Editor’s note: the following article includes a discussion of suicide and suicidal ideation.
“I didn’t think it would get any better,” said Tyler Perry in a video posted to Instagram last week, reflecting on his own past struggles with suicidal ideation in the aftermath of the death of Stephen “tWitch” Boss. For those familiar with the 40-year-old entertainer’s tremendous dancing talent, buoyant presence on Ellen DeGeneres’ daytime show, or countless online videos with his family, the circumstances of his death felt inconsistent with his ebullient public persona.
“He was always full of life, it seemed like, such a light,” Perry noted in his video, echoing the words of many upon hearing the news.
However, the tragedy of tWitch’s death highlights a disturbing uptick in suicides among Black Americans, one increasingly demanding our attention due to a spate of high-profile deaths. In addition to tWitch, Ian Alexander, Jr. (son of Regina King), former Miss USA Cheslie Kryst, comedian Jak Knight, “Walking Dead” actor Moses Moseley, and Hyattsville, Md. Mayor Kevin Ward are among those whose suicides made headlines in 2022. But according to a February report by the University of Houston, these deaths are reflective of a larger mental health crisis affecting Black Americans.
“Over the last decade, suicide rates in the United States have increased dramatically among racial and ethnic minorities, and Black Americans in particular,” said Rheeda Walker, professor of psychology and director of the University of Houston’s Culture, Risk and Resilience Lab and author of “The Unapologetic Guide to Black Mental Health,” in the report.
Walker attributes the rise to “a cultural legacy of survival in the face of brutal circumstances” that discourages many from seeking help when they need it — or even identifying that help is needed. A 2011 study co-authored by Walker further explains that, as a result, Black people who are struggling with suicidal thoughts are often “hidden ideators.”
Previous research has indicated that individuals who identify with the Black community may be hesitant to disclose suicide vulnerability due to beliefs that suicide is a denial of Black culture and identity (Early & Akers, 1993). … Following qualitative analysis, they described beliefs that exist within the Black community that because of the “Black struggle,” Black Americans are more resilient and, consequently, suicide is more of a White American problem. Racialized suicide attitudes and beliefs potentially undermine “universal” suicide prevention campaigns aimed at increasing public awareness and education.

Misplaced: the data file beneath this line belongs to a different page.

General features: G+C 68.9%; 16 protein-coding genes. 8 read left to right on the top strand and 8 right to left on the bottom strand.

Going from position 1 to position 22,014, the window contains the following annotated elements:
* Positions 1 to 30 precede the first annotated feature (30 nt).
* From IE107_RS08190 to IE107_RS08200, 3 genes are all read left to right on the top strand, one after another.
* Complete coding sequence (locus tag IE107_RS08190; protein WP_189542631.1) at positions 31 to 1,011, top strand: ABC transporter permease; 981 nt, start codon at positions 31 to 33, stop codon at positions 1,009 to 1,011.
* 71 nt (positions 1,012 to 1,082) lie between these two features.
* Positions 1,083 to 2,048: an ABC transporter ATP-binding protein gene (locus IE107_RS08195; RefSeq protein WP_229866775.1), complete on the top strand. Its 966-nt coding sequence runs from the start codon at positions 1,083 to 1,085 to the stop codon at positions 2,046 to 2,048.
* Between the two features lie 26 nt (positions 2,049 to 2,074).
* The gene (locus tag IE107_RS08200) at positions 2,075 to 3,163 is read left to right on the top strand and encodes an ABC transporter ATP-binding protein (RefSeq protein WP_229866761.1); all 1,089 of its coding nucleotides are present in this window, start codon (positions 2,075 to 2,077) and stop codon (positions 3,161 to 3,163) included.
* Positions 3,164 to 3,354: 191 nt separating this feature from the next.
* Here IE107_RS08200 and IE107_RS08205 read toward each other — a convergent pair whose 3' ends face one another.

Source: National Library of Medicine
While the overall suicide rate declined by three percent between 2019 and 2020, the Centers for Disease Control and Prevention (CDC) reported a 5.5 percent increase in suicides among African Americans, identifying it as a leading cause of death among African-American youth. But strikingly, the age group experiencing the highest increase in suicides is Black Americans aged 25 to 34 — and as is reflective of the overall U.S. suicide rate by gender, Black men are dying at three times the rate of Black women.
However, also striking is that suicides among Black Americans may be grossly underreported. According to the Suicide Prevention Resource Center, suicide rates among Black people in the U.S. occur at a third of the rate of white people. However, researcher Ian Rockett posits that data is likely inaccurate, as many could-be suicides are classified as undetermined causes of death — an outcome directly correlated to a systemic lack of access to diagnostic resources and mental health treatment.
“When there’s less psychological documentation, they’re more likely to be labeled as undetermined intent,” Rockett told Scientific American. “This leads to suicide misclassification.”
In fact, there is “consistently less information” recorded by medical examiners on Black deaths, “be it a suicide, homicide or an undetermined death,” noted Nusrat Rahman, a senior researcher at the American Psychiatric Association who, along with Rockett and fellow researchers, co-authored the report: “Using natural language processing to improve suicide classification requires consideration of race.” Making a case for more accurate reporting through the implementation of race-specific data, the study found that “misclassification excess is endemic for Black suicide.”
“I would conservatively estimate that 15 percent of drug overdoses labeled undetermined are likely suicides,” Nora D. Volkow, director of the National Institute on Drug Abuse, told Scientific American. When one considers the 44 percent increase in drug overdose deaths of Black Americans recorded by the CDC in 2020 — presumed by many researchers to be an outgrowth of the opioid crisis spreading to Black communities — the mislabeling could be staggering.
CDC information from 2019 to 2020 shows that if 15 percent of the 15,907 Black undetermined overdose deaths were misclassified suicides, their estimated suicide rate for Black Americans would be 12.5 per 100,000 people versus the official rate of 7.5 per 100,000—a 67 percent higher rate than previous calculations.
Source: Scientific American
What can be done? In addition to making mental health conversations more common and culturally relevant to Black Americans, medical professionals must become more thorough in their care, analysis and reporting of how mental health issues manifest in non-white individuals. That reporting can then be used to inform public health policies and allocate necessary resources.
“Suicide is a preventable public health problem, and it’s time we get proactive in addressing it,” said Walker.
If you or someone you know is considering self-harm or suicide, please call the National Suicide Prevention Lifeline at 1-800-273-8255 or the Suicide Crisis Line at 1-800-784-2433. Help is available 24 hours a day.
Image: Barry Weatherall/Unsplash